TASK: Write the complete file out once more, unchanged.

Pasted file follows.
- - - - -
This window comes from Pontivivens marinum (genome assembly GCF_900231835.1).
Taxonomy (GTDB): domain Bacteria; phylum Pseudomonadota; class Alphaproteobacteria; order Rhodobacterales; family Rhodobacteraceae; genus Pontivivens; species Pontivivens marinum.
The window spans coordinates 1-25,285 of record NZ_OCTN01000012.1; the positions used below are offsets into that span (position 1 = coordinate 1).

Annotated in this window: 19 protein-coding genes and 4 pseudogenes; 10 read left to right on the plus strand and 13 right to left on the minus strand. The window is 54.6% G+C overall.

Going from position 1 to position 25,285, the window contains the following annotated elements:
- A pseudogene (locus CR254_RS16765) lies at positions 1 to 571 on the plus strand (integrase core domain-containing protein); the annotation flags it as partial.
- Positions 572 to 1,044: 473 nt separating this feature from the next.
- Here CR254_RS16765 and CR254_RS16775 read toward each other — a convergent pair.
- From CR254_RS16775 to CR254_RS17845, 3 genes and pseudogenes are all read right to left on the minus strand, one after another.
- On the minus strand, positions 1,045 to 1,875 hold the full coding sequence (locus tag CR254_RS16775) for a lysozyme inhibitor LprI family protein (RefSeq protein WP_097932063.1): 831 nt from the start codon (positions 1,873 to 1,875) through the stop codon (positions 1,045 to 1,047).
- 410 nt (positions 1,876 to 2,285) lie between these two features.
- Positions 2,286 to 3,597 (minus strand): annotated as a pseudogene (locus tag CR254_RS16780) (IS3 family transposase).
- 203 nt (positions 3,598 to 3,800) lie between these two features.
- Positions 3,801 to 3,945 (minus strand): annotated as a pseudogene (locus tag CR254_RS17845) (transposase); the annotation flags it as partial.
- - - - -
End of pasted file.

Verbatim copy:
This window comes from Pontivivens marinum (genome assembly GCF_900231835.1).
Taxonomy (GTDB): domain Bacteria; phylum Pseudomonadota; class Alphaproteobacteria; order Rhodobacterales; family Rhodobacteraceae; genus Pontivivens; species Pontivivens marinum.
The window spans coordinates 1-25,285 of record NZ_OCTN01000012.1; the positions used below are offsets into that span (position 1 = coordinate 1).

Annotated in this window: 19 protein-coding genes and 4 pseudogenes; 10 read left to right on the plus strand and 13 right to left on the minus strand. The window is 54.6% G+C overall.

Going from position 1 to position 25,285, the window contains the following annotated elements:
- A pseudogene (locus CR254_RS16765) lies at positions 1 to 571 on the plus strand (integrase core domain-containing protein); the annotation flags it as partial.
- Positions 572 to 1,044: 473 nt separating this feature from the next.
- Here CR254_RS16765 and CR254_RS16775 read toward each other — a convergent pair.
- From CR254_RS16775 to CR254_RS17845, 3 genes and pseudogenes are all read right to left on the minus strand, one after another.
- On the minus strand, positions 1,045 to 1,875 hold the full coding sequence (locus tag CR254_RS16775) for a lysozyme inhibitor LprI family protein (RefSeq protein WP_097932063.1): 831 nt from the start codon (positions 1,873 to 1,875) through the stop codon (positions 1,045 to 1,047).
- 410 nt (positions 1,876 to 2,285) lie between these two features.
- Positions 2,286 to 3,597 (minus strand): annotated as a pseudogene (locus tag CR254_RS16780) (IS3 family transposase).
- 203 nt (positions 3,598 to 3,800) lie between these two features.
- Positions 3,801 to 3,945 (minus strand): annotated as a pseudogene (locus tag CR254_RS17845) (transposase); the annotation flags it as partial.